The metal has gained nearly 3 percent this week, marking its sixth straight weekly rise, as investors exited riskier assets such as equities.
While money flowing into gold-backed exchange-traded funds has increased, reflecting confidence in the metal's outlook, physical demand has quietened as higher prices put off buyers - making some cautious about how long the rally can last.
"While gold's push higher is attracting greater investment demand, higher prices may be cooling emerging market physical appetite," HSBC analysts said in a note.
"Gold will face increasingly stiff resistance on further rallies and will likely need a stronger euro to move significantly higher. A decrease in China's physical demand for gold - even if only a temporary one - could undermine rallies."
Spot gold rose 0.4 percent to $1,374.85 an ounce by 0217 GMT, after earlier hitting a fresh six-month high of $1,376.02. The metal is up 14 percent so far this year.
Demand in China, the world's biggest bullion consumer, has fallen off with prices in Shanghai at a discount to spot prices. Prices on the Shanghai Gold Exchange were about $3 an ounce lower than London prices, compared with a premiums of over $20 earlier this year.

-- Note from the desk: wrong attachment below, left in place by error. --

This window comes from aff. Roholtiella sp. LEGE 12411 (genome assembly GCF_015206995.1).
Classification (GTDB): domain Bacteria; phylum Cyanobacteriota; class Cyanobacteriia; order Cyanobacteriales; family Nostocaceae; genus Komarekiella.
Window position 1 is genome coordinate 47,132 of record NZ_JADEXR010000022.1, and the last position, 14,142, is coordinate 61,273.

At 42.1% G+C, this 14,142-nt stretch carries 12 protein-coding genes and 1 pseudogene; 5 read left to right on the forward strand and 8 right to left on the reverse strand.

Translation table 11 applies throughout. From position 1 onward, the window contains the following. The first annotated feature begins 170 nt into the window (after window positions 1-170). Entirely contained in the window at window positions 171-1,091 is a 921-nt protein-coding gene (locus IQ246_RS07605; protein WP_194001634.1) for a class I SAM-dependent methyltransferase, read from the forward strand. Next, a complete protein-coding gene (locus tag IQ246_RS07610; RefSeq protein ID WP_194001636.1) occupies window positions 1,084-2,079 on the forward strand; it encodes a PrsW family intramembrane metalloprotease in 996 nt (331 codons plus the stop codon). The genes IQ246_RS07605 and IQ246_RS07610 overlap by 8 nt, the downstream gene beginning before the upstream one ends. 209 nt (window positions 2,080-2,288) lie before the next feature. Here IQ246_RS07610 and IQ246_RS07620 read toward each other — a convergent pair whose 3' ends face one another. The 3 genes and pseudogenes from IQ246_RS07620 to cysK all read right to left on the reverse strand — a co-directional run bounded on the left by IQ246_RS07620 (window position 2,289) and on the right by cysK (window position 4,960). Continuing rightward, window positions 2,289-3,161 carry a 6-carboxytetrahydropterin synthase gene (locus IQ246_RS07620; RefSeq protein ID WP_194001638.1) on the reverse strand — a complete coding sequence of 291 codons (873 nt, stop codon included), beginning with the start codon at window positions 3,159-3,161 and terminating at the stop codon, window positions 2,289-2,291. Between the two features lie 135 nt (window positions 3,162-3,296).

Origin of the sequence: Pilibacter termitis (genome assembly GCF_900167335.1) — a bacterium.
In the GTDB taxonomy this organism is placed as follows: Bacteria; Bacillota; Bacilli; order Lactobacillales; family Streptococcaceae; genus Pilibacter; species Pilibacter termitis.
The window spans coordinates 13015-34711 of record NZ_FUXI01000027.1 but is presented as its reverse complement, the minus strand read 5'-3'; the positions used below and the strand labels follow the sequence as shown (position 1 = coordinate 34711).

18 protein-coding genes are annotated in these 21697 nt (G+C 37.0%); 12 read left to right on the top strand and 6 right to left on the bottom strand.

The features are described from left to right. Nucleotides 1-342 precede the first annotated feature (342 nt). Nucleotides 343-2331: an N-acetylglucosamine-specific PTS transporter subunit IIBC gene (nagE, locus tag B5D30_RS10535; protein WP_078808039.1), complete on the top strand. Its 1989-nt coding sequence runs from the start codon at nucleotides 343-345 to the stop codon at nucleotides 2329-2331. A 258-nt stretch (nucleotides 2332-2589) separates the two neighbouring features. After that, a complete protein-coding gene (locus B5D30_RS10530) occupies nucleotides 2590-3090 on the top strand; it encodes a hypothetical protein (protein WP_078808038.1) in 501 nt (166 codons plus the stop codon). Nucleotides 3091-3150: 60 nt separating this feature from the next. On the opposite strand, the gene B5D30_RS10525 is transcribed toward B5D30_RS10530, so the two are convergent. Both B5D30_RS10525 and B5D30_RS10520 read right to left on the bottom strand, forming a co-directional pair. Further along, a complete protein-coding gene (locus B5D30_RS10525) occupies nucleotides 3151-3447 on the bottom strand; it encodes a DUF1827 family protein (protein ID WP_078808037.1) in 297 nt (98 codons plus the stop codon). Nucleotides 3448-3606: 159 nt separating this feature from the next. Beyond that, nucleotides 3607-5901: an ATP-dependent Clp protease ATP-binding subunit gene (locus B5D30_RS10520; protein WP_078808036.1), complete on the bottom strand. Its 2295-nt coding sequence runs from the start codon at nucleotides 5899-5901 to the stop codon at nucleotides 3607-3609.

Physical buying in other Asian regions has also slowed, with some selling to make a profit from rising prices.
Gold is getting its biggest support from the crisis in Ukraine, which has caused the biggest stand-off between Russia and the West since the Cold War.
Russia launched new military exercises near its border with Ukraine on Thursday, showing no sign of backing down on plans to annex its neighbour's Crimea region despite a stronger than expected drive for sanctions from the EU and United States.
German Chancellor Angela Merkel warned of "catastrophe" unless Russia changes course.
Data on Thursday showed China's economy slowed markedly in the first two months of the year, with growth in investment, retail sales and factory output all falling to multi-year lows.
The global uncertainties sent investors lapping up gold, with holdings in SPDR Gold Trust - the world's largest gold-backed exchange-traded fund - rising 2.10 tonnes to 813.30 tonnes on Thursday.